Call for Papers for an edited volume on:
Authority, Agency and Islam
The relationship between Muslims and the world is in crisis-mode, and the effects are felt in many ways and in many different instances. One of the themes that often succumbs to ideological cooptation is the issue of authority in Islam and for Muslims. What role is there for Muslims within a minority context both as agents in charge of their own destiny, or as demanders of social justice, and recognition and representation in time, place, and public space? Is there space for and actions of solidarity transcending boundaries, either geographic or socio-cultural? To what extent can Muslims engage with non-Muslims and state authorities, whether as minorities in non-Muslim territories or in countries with a Muslim majority? Are there limits for Muslims in its ability to practice their faith in a secular state? What texts are to be considered authoritative when approaching these questions? And is there one locus or multiple loci for legitimate interpretive authority? Although the focus of the public discourse remains on the headlines, this book aims to offer a much deeper insight into examining the relationship between authority and agency for Muslims and Islam today.
Objective of the Book
The overall mission is for this book to be one of the leading publications within the area of contemporary Islamic and Muslim studies. We envision this book to be a key reference at a number of levels, across a wide variety of fields both within and outside of academia. The main objective is to bring together academic minds from a variety of fields all connected by an interest in understanding the role of authority and the dynamics of agency in contemporary Islam as lived by Muslims today.
Book will explore trends in a number of fields and seeks to bridge the gap across multiple disciplines as well as the gap between professional and academic research on Islam and Muslims. Such a unique compilation of research from a wide variety of fields will educate researchers across disciplines and facilitate future cross-pollination in this area. In addition this publication will appeal to a broad audience from non-academic areas such as: journalism, education, government, social work, health and medicine, and law. This book can potentially be used as a teaching aid in a number of conceivable settings in the area of Religious, Islamic, and Muslim studies.
Recommended topics include, but are not limited to, the following:
Paper proposals to be included may engage the above theme from any perspective appropriate for this cross-disciplinary book. A list of suggested topics is the following:
• Religious vs. State authority
• Effects of cosmopolitanism and multiculturalism
• Institution-building and citizenship
• Geopolitics, power, and economic interests
• Race and gender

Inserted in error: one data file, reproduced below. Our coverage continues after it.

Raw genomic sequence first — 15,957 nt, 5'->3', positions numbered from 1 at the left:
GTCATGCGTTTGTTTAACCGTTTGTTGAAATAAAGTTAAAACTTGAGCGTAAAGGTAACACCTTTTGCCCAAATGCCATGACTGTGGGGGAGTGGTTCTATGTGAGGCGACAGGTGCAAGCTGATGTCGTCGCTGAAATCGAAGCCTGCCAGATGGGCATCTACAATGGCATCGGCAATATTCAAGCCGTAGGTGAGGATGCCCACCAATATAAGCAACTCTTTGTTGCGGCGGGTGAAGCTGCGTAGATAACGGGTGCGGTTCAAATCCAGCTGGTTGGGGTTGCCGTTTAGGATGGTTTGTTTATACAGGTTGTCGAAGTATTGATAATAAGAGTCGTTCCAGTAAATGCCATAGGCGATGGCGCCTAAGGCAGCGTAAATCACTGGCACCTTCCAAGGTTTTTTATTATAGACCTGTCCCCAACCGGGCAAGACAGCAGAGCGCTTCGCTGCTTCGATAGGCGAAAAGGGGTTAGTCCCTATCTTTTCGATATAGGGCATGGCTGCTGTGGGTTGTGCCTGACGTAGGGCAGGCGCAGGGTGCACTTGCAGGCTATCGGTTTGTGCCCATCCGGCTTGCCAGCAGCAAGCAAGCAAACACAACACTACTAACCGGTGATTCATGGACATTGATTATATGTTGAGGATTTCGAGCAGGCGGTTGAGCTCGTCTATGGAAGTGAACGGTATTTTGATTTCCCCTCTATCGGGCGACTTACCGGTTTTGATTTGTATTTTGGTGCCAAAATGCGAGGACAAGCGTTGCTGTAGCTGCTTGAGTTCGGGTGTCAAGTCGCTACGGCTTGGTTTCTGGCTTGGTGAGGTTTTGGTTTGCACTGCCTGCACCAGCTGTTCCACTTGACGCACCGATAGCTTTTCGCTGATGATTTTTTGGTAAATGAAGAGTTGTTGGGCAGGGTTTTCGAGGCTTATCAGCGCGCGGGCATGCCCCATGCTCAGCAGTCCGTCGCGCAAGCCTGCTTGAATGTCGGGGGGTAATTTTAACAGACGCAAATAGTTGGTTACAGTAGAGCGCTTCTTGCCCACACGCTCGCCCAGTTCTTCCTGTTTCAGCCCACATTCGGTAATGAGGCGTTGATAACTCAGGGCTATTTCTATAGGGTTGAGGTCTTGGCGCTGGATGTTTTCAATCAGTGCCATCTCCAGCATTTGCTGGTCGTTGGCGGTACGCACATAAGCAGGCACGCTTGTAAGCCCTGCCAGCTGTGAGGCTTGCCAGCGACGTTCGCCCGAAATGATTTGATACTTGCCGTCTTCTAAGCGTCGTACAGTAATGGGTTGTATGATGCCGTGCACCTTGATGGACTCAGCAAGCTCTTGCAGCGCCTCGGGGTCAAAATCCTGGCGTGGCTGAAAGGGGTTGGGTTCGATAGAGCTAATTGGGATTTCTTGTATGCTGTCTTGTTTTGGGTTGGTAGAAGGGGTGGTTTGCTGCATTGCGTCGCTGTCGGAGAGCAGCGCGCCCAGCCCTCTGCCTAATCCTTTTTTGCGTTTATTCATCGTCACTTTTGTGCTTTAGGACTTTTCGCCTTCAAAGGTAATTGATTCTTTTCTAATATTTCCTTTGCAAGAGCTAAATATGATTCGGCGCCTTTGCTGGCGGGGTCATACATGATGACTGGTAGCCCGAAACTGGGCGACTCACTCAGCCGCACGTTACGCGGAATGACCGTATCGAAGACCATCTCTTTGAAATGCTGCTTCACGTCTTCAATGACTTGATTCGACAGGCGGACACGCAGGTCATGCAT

• Authority in a historical perspective (particular interest may go out to the effects that can be felt in the post-Ottoman, nationalist and post-colonial setting).
• Health and behavioural change through social changes felt by Muslims
• Islam and business (e.g. Islam and financial authority, commodification of Muslims, effects of marketing, branding, human resource training and motivation, sales, crowdsourcing and
• Environmental issues
• Islam and Muslims in the news and as journalists, authority of public perception and reproducible images
• Cross-cultural issues
• Privacy, risk, ethics, and legal issues facing Islam and Muslims domestically or globally
The above list is meant to be illustrative, not exhaustive. Individual papers will be combined to form thematic but multi-layered approach to the relationship between Authority, Agency and Islam and/or Muslims.
The editors invite papers from diverse disciplines interested in expanding the body of knowledge in this intriguing area to submit chapters for publication consideration. Individuals interested in submitting chapters should submit a 300-word abstract in a Microsoft Word or pdf document, with a short bio, to either email@example.com or firstname.lastname@example.org by March 22nd, 2015. Notification of Abstract acceptance will be March 30th, 2015. Following that a letter of interest, including your name, affiliation, and chapter proposal should be sent electronically by April 19th, 2015. Proposals (2-3 pages) should provide a descriptive outline and clearly explain the purpose and contribution of the chapter. Definitive acceptance notifications will be sent by April 27th, 2015. We also invite advanced graduate students and recent PhDs to submit proposals that address one or
more of the themes above. Upon acceptance, authors will have until August 31st, 2015 to prepare a chapter of approximately 6,000 and 10,000 words, including notes and references.
Each chapter will be subject to a peer review process and must not have been published, accepted for publication, or presently under consideration for publication elsewhere.
Guidelines for preparing
the final chapter will be sent upon acceptance notification.
Note: No late abstracts will be accepted. The final papers are due August 31st, 2015.
We look forward to reading your abstracts.
Abstract Deadline: March 22nd, 2015
Abstract Notification: March 30th, 2015
Full Chapter Proposal Due: April 19th, 2015
Definitive Acceptance Notifications: April 27th, 2015
Full Chapters Due: August 31st, 2015